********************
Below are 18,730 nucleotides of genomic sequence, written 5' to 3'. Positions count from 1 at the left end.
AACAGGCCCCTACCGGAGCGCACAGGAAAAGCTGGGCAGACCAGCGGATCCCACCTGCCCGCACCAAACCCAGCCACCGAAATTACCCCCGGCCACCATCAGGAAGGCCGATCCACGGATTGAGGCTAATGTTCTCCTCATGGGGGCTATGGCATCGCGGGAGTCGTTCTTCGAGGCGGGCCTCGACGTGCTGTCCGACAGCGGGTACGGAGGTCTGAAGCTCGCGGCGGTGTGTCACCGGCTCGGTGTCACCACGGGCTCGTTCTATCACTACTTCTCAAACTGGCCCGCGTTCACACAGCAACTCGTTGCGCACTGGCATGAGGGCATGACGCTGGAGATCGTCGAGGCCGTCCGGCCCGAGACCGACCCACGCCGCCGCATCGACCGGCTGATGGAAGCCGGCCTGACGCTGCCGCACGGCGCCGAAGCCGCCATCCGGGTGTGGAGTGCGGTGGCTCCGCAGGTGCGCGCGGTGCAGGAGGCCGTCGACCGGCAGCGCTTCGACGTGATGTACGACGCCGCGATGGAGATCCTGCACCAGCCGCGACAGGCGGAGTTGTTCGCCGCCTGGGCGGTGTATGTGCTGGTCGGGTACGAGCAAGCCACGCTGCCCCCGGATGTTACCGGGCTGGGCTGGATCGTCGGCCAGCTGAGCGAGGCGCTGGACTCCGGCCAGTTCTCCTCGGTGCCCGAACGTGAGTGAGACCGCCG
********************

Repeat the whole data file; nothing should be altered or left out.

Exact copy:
Below are 18,730 nucleotides of genomic sequence, written 5' to 3'. Positions count from 1 at the left end.
AACAGGCCCCTACCGGAGCGCACAGGAAAAGCTGGGCAGACCAGCGGATCCCACCTGCCCGCACCAAACCCAGCCACCGAAATTACCCCCGGCCACCATCAGGAAGGCCGATCCACGGATTGAGGCTAATGTTCTCCTCATGGGGGCTATGGCATCGCGGGAGTCGTTCTTCGAGGCGGGCCTCGACGTGCTGTCCGACAGCGGGTACGGAGGTCTGAAGCTCGCGGCGGTGTGTCACCGGCTCGGTGTCACCACGGGCTCGTTCTATCACTACTTCTCAAACTGGCCCGCGTTCACACAGCAACTCGTTGCGCACTGGCATGAGGGCATGACGCTGGAGATCGTCGAGGCCGTCCGGCCCGAGACCGACCCACGCCGCCGCATCGACCGGCTGATGGAAGCCGGCCTGACGCTGCCGCACGGCGCCGAAGCCGCCATCCGGGTGTGGAGTGCGGTGGCTCCGCAGGTGCGCGCGGTGCAGGAGGCCGTCGACCGGCAGCGCTTCGACGTGATGTACGACGCCGCGATGGAGATCCTGCACCAGCCGCGACAGGCGGAGTTGTTCGCCGCCTGGGCGGTGTATGTGCTGGTCGGGTACGAGCAAGCCACGCTGCCCCCGGATGTTACCGGGCTGGGCTGGATCGTCGGCCAGCTGAGCGAGGCGCTGGACTCCGGCCAGTTCTCCTCGGTGCCCGAACGTGAGTGAGACCGCCG